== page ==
Unfortunately, there are a number of disadvantages associated with using the fixture 210 to wrap the optical fiber 206 and for using the wire/string 208 to contain the optical fiber 206. First, the fixture 210 needs to be custom designed such that the coil of optical fiber 208 has the desired diameter so it can fit within the package 212. Secondly, the optical fiber 206 may be stressed if the optical fiber 206 is wrapped to tight around the fixture 210. Thirdly, the optical fiber 206 may be stressed if the wire/string 208 is wrapped to tight around the optical fiber 206. As such, the custom-designed fixture 210 delays and adds complexity to the design of the EDFA 200 and the use of wire/string 208 to hold the loose coil of optical fiber 206 can adversely affect the operability of the EDFA 200. Accordingly, there is a need for a new way to wrap and support the optical fiber that is placed inside the package of an EDFA. This need and other needs are satisfied by the flexible optical circuit and the method of the present invention.

BRIEF DESCRIPTION OF THE INVENTION

The present invention includes an erbium-doped fiber amplifier, a flexible optical circuit and a method for fabricating the flexible optical circuit. Basically, the erbium-doped amplifier includes a laser diode, a multiplexer and a flexible optical circuit. The flexible optical circuit in one embodiment includes a predetermined length of optical fiber that is placed onto and secured to a partially flexible sheet of material. Several different embodiments of the flexible optical circuit are described herein. In operation, the erbium-doped amplifier receives an optical signal that is coupled by the multiplexer along with a light from the laser diode into the erbium-doped optical fiber which becomes excited by the light from the laser diode and outputs an amplified optical signal.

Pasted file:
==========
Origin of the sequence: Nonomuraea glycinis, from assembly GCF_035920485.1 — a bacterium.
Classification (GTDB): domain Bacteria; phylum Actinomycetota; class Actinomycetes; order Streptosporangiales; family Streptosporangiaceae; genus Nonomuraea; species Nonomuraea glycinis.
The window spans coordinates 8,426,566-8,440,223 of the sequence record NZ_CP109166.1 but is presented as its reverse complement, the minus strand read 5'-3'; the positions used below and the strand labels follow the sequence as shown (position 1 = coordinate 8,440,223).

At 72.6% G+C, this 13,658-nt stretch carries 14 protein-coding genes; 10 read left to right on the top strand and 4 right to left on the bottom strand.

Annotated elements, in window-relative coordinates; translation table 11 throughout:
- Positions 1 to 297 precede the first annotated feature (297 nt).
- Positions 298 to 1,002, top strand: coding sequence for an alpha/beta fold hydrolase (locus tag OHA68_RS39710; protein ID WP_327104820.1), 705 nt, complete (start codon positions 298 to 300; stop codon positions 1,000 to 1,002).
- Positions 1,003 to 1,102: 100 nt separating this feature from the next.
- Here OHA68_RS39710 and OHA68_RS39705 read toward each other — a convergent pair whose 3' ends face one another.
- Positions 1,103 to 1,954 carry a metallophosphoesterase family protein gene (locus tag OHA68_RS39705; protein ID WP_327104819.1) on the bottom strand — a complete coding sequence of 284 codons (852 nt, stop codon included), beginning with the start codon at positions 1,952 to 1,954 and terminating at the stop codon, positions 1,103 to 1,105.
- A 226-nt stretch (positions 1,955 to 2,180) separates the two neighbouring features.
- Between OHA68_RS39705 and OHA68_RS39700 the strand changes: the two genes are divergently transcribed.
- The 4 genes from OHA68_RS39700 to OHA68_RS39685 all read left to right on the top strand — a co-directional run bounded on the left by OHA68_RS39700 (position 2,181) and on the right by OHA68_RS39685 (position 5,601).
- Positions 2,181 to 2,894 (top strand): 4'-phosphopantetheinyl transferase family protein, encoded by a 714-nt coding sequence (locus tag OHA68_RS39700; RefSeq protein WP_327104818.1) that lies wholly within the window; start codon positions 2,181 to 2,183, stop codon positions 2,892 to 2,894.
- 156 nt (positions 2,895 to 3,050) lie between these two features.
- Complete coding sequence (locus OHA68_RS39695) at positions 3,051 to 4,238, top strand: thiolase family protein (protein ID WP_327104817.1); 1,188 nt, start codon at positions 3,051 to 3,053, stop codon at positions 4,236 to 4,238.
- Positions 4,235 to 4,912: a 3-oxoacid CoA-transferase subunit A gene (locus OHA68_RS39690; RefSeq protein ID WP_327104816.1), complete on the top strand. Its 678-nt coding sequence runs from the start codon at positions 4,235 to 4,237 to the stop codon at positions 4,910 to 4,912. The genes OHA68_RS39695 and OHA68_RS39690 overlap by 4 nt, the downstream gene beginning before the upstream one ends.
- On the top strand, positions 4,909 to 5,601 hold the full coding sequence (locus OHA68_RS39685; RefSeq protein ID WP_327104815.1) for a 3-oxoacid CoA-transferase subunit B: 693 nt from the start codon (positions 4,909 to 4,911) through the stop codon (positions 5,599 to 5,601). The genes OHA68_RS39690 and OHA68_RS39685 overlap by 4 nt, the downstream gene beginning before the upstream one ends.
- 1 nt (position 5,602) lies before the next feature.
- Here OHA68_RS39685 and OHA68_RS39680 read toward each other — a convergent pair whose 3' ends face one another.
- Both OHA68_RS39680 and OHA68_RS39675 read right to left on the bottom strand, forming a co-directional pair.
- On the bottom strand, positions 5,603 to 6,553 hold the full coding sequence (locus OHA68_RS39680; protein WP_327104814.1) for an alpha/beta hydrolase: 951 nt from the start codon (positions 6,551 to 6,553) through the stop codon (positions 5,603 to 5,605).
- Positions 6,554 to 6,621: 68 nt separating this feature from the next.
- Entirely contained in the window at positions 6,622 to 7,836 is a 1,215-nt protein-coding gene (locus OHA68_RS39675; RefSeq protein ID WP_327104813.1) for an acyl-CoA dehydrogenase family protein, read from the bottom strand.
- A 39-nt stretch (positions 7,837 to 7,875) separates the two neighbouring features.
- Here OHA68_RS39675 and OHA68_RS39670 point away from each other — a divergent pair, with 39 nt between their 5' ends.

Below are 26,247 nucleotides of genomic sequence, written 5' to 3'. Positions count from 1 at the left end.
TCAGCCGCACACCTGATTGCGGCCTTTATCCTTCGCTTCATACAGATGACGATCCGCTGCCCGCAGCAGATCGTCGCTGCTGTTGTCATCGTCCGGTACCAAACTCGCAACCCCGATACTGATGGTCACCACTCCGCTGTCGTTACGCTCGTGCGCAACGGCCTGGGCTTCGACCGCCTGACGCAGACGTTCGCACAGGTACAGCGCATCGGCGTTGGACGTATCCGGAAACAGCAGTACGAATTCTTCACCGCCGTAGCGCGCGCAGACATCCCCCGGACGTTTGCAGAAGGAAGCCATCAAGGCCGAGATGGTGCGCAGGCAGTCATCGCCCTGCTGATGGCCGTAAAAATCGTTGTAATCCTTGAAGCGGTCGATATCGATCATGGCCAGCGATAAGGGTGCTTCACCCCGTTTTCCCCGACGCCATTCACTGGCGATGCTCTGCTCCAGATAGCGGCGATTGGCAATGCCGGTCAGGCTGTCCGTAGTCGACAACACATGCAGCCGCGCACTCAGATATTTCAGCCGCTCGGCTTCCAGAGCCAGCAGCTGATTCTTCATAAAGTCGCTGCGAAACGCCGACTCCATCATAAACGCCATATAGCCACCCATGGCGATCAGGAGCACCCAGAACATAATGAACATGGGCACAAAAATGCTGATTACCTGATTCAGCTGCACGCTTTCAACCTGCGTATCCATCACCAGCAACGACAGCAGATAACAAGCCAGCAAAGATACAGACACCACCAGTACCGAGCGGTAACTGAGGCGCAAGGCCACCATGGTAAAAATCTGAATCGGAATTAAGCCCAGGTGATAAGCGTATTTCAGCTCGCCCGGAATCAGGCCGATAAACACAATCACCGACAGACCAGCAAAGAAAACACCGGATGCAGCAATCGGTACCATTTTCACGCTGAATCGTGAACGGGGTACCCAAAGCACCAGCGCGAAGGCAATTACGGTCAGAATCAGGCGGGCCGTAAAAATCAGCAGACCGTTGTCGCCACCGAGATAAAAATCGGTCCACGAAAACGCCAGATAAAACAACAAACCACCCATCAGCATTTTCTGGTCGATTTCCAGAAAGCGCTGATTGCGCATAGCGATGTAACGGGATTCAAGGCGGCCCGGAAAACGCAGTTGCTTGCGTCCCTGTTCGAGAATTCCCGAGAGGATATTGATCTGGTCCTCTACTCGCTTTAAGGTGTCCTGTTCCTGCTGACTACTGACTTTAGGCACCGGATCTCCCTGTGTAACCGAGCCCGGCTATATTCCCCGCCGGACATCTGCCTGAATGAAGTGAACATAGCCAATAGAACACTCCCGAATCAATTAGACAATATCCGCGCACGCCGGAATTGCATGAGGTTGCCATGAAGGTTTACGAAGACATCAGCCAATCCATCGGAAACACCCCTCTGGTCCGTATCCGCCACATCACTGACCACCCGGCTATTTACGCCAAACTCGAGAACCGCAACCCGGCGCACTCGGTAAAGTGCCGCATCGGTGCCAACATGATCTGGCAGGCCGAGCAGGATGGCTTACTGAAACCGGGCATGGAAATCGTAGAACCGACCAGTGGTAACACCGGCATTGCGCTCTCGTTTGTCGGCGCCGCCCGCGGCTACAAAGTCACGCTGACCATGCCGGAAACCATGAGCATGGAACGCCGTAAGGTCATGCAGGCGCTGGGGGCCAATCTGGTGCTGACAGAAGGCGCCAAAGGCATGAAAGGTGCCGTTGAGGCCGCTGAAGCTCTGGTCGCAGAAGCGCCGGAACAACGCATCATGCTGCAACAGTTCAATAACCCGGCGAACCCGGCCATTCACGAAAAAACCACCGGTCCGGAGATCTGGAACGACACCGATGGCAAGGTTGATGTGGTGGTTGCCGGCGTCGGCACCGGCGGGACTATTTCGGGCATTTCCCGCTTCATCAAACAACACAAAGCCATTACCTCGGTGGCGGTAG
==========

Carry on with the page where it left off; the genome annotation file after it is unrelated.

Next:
BRIEF DESCRIPTION OF THE DRAWINGS

A more complete understanding of the present invention may be had by reference to the following detailed description when taken in conjunction with the accompanying drawings wherein:

FIG. 1 (PRIOR ART) is a block diagram illustrating the basic components of a traditional EDFA;

FIG. 2 (PRIOR ART) is a block diagram illustrating the basic components of another traditional EDFA;

FIG. 3 is a block diagram illustrating the basic components of an EDFA in accordance with the present invention;

FIG. 4 illustrates a top view and a cross-sectional side view of a flexible optical circuit that can be used in the EDFA shown in FIG. 3;

FIG. 5 is a flowchart illustrating the basic steps of a preferred method for fabricating the flexible optical circuit shown in FIG. 4;